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Asean Affairs    2  September  2011

Thai government becoming a family affair

By  David Swartzemtruber

AseanAffairs     2  September 2011

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During last week’s parliamentary debate on the new Thai government’s proposed policies, MP Chuvit Kamolvisit exposed an illegal casino operated by the Royal Thai Police in the heart of Bangkok. Gambling is illegal in Thailand.

This led to the resignation of the current police chief, Pol. Gen. Wichean Potephosree. It now appears that the leading candidate for the position is his deputy, Pol Gen Priewpan Damapong, who is the elder brother of Khunying Potjaman na Pombejra, the ex-wife of former prime minister Thaksin Shinawatra.

The current prime minister of Thailand is Yingluck Shinawatra, who is the youngest sister of Mr. Thaksin. Mr. Thaksin remains outside of Thailand as a fugitive from justice after receiving a two-year sentence for corruption, while serving as prime minister.

One can envision a very interesting scenario that could develop in Thailand.

A significant portion of the Thai electorate wants Mr.Thaksin to serve his jail term and is opposed to granting him amnesty. They also believe the new government’s national reconciliation intentions are merely a cover-up to grant Mr. Thaksin amnesty at some point.

If Mr. Thaksin would step from his private jet onto Thai soil, it would be likely that the projected new top cop Pol Gen Priewpan Damapong would be there to greet him, not with a paddy wagon but with open arms.

One can also imagine that those opposed to Mr. Thaksin would view this homecoming as an insult to the country, perhaps triggering another coup.

Even without this scenario developing, the prospect of two relatives of Mr. Thaksin occupying two extremely important positions may trigger an outcry that could return protesters to streets of Bangkok. The new police chief takes office next week.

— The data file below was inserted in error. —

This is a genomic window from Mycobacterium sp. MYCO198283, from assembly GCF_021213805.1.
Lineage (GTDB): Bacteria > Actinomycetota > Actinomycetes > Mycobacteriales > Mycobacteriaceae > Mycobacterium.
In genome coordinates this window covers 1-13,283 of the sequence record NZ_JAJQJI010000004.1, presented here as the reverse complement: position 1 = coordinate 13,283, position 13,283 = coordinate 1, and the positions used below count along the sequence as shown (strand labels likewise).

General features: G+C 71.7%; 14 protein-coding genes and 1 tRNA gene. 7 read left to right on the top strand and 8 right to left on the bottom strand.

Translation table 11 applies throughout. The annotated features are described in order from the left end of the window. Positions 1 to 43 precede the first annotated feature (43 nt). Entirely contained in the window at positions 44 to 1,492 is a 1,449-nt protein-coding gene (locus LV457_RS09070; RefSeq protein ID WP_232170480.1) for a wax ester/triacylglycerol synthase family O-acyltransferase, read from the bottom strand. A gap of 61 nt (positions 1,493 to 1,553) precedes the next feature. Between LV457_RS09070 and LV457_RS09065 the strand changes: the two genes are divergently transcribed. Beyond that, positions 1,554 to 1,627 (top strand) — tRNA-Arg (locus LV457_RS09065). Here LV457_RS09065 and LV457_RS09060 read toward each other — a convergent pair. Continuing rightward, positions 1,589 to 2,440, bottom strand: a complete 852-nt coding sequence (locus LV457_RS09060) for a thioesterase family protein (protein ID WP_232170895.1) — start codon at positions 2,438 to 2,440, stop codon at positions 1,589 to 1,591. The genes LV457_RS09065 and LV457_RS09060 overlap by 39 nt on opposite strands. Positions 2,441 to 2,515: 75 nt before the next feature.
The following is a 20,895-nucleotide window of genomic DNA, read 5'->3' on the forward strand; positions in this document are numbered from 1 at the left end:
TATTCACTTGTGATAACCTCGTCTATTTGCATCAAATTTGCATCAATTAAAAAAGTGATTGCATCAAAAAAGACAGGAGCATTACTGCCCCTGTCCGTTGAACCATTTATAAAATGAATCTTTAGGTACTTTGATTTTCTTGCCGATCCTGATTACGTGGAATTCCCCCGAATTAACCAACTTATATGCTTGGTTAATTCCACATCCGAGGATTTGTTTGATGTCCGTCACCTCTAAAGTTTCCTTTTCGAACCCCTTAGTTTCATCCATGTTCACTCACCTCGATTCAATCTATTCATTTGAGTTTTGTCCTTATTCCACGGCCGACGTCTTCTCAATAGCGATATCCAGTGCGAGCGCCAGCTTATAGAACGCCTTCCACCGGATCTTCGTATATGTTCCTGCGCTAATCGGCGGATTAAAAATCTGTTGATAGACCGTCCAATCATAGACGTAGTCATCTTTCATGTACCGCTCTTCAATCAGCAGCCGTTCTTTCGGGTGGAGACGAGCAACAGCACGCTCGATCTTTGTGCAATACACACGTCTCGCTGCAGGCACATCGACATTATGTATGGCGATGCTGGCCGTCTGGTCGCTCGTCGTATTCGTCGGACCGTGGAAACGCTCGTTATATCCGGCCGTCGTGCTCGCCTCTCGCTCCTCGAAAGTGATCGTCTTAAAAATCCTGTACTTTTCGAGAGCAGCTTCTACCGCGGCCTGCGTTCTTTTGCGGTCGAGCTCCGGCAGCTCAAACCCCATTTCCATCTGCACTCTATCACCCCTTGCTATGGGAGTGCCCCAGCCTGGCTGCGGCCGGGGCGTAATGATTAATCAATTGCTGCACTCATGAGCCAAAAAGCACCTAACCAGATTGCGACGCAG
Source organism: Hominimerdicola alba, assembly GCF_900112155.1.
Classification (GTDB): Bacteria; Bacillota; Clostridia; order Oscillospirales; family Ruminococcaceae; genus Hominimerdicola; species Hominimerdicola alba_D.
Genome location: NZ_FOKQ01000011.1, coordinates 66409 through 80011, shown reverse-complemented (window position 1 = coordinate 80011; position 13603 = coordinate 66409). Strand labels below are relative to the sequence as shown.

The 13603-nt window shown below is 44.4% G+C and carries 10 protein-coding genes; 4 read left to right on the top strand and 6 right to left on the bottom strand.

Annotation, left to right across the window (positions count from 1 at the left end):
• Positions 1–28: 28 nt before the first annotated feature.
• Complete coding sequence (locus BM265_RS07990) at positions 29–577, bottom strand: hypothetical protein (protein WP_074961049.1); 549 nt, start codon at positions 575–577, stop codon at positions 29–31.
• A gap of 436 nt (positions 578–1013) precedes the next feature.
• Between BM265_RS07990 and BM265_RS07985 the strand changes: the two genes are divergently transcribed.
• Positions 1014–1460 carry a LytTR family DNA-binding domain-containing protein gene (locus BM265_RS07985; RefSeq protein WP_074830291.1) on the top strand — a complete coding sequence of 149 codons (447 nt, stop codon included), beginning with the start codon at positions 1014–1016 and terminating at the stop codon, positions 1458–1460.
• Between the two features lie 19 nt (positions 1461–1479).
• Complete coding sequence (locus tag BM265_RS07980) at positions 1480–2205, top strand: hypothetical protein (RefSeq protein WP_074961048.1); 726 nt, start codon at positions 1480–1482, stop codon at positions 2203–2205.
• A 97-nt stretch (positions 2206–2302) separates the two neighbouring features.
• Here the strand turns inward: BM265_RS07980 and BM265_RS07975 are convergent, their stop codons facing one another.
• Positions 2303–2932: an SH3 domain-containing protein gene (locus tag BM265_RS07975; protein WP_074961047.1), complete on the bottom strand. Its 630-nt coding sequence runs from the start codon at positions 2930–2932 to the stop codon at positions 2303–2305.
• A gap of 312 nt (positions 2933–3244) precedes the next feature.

The new police chief is regarded as a good crime fighter and if that is the case, the Thai public may swing to his side, particularly if visible progress can be made on curtailing the cross-border drug trade into Thailand.

However, the issue of Mr. Thaksin’s amnesty remains a volatile issue and could result in another fractious country-splitting struggle in Thailand if it appears many Thai criminal law is being flouted to benefit Mr. Thaksin with tacit approval of the country’s top law enforcement official.


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This year in Thailand-what next?

AseanAffairs   04 January 2011
By David Swartzentruber      

It is commonplace in journalism to write two types of articles at the transition point between the year that has passed and the New Year. As this writer qualifies as an “old hand” in observing Thailand with a track record dating back 14 years, it is time take a shot at what may unfold in Thailand in 2011.

The first issue that can’t be answered is the health of Thailand’s beloved King Bhumibol, who is now 83 years old. He is the world's longest reigning monarch, but elaborate birthday celebrations in December failed to mask concern over his health. More


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